Some of the products (such as Vernier) come with their own intrusion detection and prevention systems or virtual private network gateways that are part and parcel to the endpoint security solution, while others (such as Lockdown Networks) work with existing IPS, IDS and VPN products. While this is great news if you are in the market for any of these products, realize that your endpoint security will only cover machines that remote users are running and not scan any local network users' machines. To cover both local and remote users, you will need to implement something along the lines of 802.1x authentication.

    Cisco's NAC assumes that all of your Cisco products are running at the most recent versions: if not, then consider going elsewhere unless you want to spend the money to upgrade everything. If you have a significant investment in network switches and routers from non-Cisco vendors, then products that support the other two architectures will make more sense.


  • If you don't have a VPN and are looking in that direction, then Juniper and F5 (and to a lesser extent, Cisco and Aventail) provide SSL VPNs with fairly solid endpoint health scanning features. For those of you that have enterprise IPsec VPNs, you are in a better place to implement an endpoint security solution, provided that you are able to run those secure IPsec protocols on all of your local machines too. Most of the endpoint products support this approach, however cumbersome and unattractive it sounds at first.

  • If you already have a workable VPN and don't want to change it now, then consider a product solution that comes with its own 802.1x authentication services, such as Symantec or Infoexpress. You'll need to strengthen your authentication to handle the endpoint health assessment tools mentioned below.

  • If you need to upgrade your switches, both Nevis and Consentry offer their own 48-port switches with integrated endpoint security features.

    3) What on your network are you really protecting?

    Next, you need to decide where on the network you intend to place the appliance, and what part of your enterprise computing resources you want to protect. Obviously, the more parts of your network that you want to protect, the more expensive the project becomes. Some appliances should be placed directly behind the corporate firewall, covering the entire network. Others are better positioned behind the distribution switch layer, or in front of critical servers, or deployed to protect particular subnets or departmental networks.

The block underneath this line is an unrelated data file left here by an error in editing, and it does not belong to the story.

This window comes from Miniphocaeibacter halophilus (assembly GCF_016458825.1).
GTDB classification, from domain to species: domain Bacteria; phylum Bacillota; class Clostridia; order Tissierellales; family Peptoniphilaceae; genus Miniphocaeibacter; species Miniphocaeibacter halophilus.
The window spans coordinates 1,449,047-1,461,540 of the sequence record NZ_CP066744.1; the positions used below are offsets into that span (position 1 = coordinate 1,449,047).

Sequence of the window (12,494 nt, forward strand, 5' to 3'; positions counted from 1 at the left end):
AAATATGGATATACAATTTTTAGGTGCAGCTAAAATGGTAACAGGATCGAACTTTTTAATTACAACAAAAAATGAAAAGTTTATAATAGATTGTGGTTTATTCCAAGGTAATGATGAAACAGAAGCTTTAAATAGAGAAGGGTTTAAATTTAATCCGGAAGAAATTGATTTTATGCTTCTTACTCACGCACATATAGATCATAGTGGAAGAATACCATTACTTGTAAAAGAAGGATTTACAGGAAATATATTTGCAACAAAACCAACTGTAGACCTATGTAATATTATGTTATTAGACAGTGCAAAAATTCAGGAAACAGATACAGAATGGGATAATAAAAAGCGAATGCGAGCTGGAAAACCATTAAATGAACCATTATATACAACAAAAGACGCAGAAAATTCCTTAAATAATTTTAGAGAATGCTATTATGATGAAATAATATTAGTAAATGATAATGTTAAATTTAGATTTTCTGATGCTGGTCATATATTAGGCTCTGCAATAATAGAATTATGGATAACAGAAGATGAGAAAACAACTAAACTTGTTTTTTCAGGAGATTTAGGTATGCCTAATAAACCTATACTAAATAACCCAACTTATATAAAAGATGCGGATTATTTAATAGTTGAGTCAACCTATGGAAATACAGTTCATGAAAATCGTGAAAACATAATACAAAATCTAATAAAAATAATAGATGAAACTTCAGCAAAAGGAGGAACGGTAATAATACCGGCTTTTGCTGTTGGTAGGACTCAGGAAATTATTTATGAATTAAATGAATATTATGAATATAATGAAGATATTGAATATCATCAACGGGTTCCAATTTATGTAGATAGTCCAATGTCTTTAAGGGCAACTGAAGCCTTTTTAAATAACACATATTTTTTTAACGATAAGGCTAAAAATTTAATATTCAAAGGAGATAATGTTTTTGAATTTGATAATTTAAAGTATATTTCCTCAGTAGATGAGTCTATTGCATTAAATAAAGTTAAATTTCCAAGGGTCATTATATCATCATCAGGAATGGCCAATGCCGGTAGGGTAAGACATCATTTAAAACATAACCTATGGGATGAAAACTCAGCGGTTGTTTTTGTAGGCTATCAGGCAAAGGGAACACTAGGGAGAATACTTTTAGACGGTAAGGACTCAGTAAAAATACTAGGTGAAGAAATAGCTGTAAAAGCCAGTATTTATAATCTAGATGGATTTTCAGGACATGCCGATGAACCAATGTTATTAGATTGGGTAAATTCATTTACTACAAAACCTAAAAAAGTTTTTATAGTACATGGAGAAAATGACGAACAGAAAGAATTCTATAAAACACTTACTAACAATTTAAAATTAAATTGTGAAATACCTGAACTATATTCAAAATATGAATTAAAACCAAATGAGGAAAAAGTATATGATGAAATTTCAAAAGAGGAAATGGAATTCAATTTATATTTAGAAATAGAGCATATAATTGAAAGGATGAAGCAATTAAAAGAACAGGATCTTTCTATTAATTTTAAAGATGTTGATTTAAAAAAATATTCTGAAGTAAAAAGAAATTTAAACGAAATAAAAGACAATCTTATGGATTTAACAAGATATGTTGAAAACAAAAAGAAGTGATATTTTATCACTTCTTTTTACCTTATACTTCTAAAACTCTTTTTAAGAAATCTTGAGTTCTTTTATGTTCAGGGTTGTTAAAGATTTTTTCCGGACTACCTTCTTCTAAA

The TNC architecture seems the most flexible of the three for widest deployment and protection scenarios. NAP is designed to protect Microsoft servers, and NAC is designed for Cisco network switches and routers.

    Some devices (such as Vernier, Consentry, and Nevis Networks) operate in-line, meaning that any network resources located behind them will be protected and only healthy network clients can pass through and gain access to these resources. Others (such as Mirage, Forescout, and AEP Networks) operate out of band and are typically connected via a network span port, watching over all of the network traffic on that particular subnet, and insert themselves into the network stream once a user has successfully authenticated themselves through an Active Directory or VPN login. Part of understanding where to place these devices is in understanding the relative throughput that each device will be able to handle passing through it. Some solutions are more limited and can't handle the higher throughputs of larger networks.


  • For larger-sized networks with higher throughput requirements, consider Juniper's endpoint solutions cover a wide range in throughput from 75 Mbps to 30 GBps.

  • Unsure of in-line or out of band? StillSecure and Symantec offer products that can work with both methods.

    4) Do you manage all of your desktops?

    The next issue is how you will manage and deploy the protection software on your desktops. If you have a higher percentage of guest workers (say more than ten percent), have partners or contractors that own their own computers, or have remote workers that don't come into your headquarters' office, then you won't be able to reach out and touch those PCs easily. If you push out software updates and have a tight control over your desktop PCs, then you can more readily install software agents to do the health assessment and remediation. .

    There are three basic types of agents that potentially can be used by each appliance:

  • A "thick" agent that is permanently installed executable file on each endpoint PC,

  • An on-demand agent that doesn't persist beyond the period of time that a PC is connected to your network, typically delivered by a browser session or part of the network login process, and

  • An agentless solution that doesn't place any software on the endpoint, but operates with something that already exists on the PC.

    The problem is that the software agents that root out the dirty work are very specific in terms of browser version and operating system, and some require initial administrator rights to be installed on the endpoint. While most products support Firefox and IE browser versions, there are some exceptions, particular as you move away from Windows OSs.